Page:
From the Seminar, Walking in the Light of Pentecost
“Three times in the year you shall keep a feast to me. You shall keep the Feast of Unleavened Bread. As I commanded you, you shall eat unleavened bread [called Passover] for seven days at the appointed time in the month of Abib, for in it you came out of Egypt. None shall appear before me empty-handed. You shall keep the Feast of Harvest [called Pentecost], of the firstfruits of your labor, of what you sow in the field. You shall keep the Feast of Ingathering [called Tabernacles] at the end of the year, when you gather in from the field the fruit of your labor. Three times in the year shall all your males appear before the Lord GOD." (Exodus 23:17)
Pentecost is the second pilgrim festival (see Leviticus 23:15-21 for additional detail) and it occurs seven weeks (seven Sabbaths) after the first, Passover.
I want to talk about how to walk in the light of Pentecost, in the light of God's Torah. I have dealt with the subject many times, yet I never cease to be amazed at how much more there is. The reason I do this is not just as a theoretical exercise, but to challenge you to lay hold of biblical truth to the extent that it will change your life. I want you to be more conformed to the will of God in the image of Christ in your attitudes, your conduct, and your actions.
One essential lesson—which is typically not taught to disciples of Jesus—is that the purpose of Passover was fulfilled in the reality of Pentecost.
There is a spiritual dynamic, an inseparable and essential biblical connection between the Exodus from Egypt and the giving of the Law (Torah) at Sinai. The sages of Israel called Pentecost (Shavu'ot) the end or completion (atzeret) of Passover (Pesach). From this ancient point of view, Passover doesn't actually end until the fiftieth day when Pentecost occurs.
Pentecost is the crown, the completion, the fulfillment of Passover.
In fact, so strong is this line of thinking in the Jewish thought of Jesus and his world, that the Exodus was seen as the means, and Sinai was seen as the end of God's purpose. Said another way, the LORD brought his people out of Egypt in order to bring them to himself at Mt. Sinai.
Fifty days after the Exodus from Egypt, Yahweh gave his Word to Israel on Mt. Sinai just as fifty days after the Exodus of the Passover lamb (Jesus), Yahweh gave the church his Spirit on Mt. Zion. The Torah, written by the finger of God, was a reflection of his Spirit which is a Spirit of truth. It was that same Spirit—on the day of Pentecost—that he poured out in abundance upon the church that Jesus founded.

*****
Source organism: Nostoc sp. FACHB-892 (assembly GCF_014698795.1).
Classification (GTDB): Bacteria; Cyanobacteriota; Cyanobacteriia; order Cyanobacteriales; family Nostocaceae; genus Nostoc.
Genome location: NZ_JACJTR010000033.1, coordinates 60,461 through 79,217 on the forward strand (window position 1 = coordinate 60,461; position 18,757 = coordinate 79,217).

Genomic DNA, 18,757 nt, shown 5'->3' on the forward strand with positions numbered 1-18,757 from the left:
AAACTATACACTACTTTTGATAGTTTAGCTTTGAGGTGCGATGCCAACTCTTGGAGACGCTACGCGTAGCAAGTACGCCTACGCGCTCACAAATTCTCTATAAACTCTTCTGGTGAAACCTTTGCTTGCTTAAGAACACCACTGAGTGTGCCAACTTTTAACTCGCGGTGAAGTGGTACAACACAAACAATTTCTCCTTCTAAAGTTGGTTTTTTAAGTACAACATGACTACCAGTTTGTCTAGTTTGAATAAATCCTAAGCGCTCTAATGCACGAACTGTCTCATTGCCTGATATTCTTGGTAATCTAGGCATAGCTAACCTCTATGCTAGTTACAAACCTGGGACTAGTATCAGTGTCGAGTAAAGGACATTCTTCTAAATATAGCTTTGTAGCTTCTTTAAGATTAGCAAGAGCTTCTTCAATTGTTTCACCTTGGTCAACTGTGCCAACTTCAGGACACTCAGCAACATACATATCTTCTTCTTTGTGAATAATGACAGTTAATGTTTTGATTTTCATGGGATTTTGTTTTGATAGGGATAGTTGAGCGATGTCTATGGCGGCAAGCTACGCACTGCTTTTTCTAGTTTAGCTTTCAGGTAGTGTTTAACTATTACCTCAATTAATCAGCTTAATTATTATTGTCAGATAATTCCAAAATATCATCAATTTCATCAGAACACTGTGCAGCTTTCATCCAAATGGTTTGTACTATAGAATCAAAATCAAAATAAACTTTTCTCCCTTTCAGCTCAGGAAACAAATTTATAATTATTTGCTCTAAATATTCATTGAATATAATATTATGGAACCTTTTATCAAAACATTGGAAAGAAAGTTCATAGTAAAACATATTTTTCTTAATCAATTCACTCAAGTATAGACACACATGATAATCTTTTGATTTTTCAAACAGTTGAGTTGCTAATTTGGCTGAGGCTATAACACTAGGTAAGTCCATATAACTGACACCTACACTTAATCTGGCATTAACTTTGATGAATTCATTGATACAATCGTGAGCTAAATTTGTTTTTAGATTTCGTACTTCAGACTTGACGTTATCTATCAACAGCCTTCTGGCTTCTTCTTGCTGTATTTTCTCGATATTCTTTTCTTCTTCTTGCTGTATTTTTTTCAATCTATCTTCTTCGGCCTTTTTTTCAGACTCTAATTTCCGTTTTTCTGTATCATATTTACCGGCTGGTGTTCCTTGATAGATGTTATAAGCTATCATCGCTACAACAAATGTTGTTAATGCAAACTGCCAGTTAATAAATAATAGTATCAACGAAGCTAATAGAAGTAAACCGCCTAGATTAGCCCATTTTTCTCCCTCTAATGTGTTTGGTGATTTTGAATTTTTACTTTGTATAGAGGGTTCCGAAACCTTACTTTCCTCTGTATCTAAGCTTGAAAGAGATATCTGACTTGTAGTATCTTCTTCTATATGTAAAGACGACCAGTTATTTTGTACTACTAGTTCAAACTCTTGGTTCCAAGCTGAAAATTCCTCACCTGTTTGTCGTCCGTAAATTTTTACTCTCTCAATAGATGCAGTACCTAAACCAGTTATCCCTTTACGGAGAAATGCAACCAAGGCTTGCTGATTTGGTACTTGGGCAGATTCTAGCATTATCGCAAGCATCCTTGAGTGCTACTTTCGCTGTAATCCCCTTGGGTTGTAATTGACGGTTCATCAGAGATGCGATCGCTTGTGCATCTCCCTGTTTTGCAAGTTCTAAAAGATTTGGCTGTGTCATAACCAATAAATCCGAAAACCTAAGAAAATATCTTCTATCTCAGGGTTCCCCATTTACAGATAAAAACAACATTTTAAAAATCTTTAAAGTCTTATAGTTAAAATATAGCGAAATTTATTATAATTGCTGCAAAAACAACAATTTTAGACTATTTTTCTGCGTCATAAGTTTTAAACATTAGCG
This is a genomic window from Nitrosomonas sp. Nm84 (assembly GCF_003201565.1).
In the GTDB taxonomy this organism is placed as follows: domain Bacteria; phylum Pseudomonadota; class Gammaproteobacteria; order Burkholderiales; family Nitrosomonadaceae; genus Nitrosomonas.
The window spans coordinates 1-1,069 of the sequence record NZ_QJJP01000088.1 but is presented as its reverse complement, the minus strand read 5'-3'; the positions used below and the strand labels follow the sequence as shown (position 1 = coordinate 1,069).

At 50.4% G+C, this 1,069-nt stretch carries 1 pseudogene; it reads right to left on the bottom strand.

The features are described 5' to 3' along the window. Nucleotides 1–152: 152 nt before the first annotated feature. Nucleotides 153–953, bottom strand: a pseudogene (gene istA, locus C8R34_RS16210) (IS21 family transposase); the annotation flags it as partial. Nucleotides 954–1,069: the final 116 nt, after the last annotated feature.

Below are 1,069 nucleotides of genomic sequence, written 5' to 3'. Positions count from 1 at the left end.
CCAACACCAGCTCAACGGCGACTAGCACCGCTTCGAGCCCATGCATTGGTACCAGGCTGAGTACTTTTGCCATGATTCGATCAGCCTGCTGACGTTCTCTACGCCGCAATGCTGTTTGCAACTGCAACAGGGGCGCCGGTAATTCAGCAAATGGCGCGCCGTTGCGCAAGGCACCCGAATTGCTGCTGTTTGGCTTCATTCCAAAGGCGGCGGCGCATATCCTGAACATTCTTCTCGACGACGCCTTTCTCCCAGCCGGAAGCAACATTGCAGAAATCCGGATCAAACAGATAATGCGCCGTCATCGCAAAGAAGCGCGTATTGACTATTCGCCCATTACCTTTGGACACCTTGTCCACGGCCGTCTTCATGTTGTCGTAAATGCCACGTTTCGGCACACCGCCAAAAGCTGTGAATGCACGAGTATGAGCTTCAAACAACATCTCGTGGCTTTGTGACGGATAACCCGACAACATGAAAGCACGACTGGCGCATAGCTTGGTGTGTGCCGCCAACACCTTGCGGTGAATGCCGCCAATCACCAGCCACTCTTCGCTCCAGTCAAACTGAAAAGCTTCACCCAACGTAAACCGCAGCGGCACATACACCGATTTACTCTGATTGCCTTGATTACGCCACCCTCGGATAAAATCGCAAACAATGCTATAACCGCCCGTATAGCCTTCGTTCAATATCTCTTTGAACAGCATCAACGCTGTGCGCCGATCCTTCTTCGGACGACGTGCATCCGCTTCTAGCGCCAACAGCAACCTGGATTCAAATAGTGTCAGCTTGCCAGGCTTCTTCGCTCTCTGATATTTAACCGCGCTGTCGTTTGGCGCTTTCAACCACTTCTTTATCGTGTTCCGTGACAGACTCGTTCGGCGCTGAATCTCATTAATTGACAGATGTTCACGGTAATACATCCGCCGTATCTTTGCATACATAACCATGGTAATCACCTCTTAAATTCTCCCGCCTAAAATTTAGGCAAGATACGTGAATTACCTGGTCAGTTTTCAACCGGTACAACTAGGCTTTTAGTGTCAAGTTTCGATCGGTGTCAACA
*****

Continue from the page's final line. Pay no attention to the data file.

At that Pentecost, the Torah was being written not on tablets of stone but on the tablets of our hearts. Now we are to inculcate the wisdom and will of God reflected in the Torah into our very lives, as witnessed to and pioneered by the author of our salvation, Jesus.
God gave his Word, God gave his Spirit. That makes Pentecost the spiritual birthday of both Israel and the Church!
Israel became a holy nation at Mt. Sinai. Yes, it had been liberated and redeemed, but it wasn't until that moment, at that place, according to the plan and purposes of God, that the former slaves were forged into the royal priesthood that he intended. In the same way, the Church was liberated and redeemed by the shed blood of our Passover lamb (1 Cor. 5:7), but only became the spiritual force he intended them to be on the day of Pentecost.
This inseparable relationship is a connection between redemption and revelation; it is a connection between God's grace and God's law. This connection is made very explicit in Jewish culture because God talks about counting the days between the feasts (Lev 23:15-16). Beginning on the day after Passover you begin counting the omer, which is just a sheaf of wheat. You count each and every day—day one, day two, day three. I believe the disciples of Jesus were doing exactly that, counting the days from Passover to Pentecost in obedience to Jesus command,
"He presented himself alive to them after his suffering by many proofs, appearing to them during forty days and speaking about the kingdom of God. And while staying with them he ordered them not to depart from Jerusalem, but to wait for the promise of the Father ..." (Acts 1:3-4)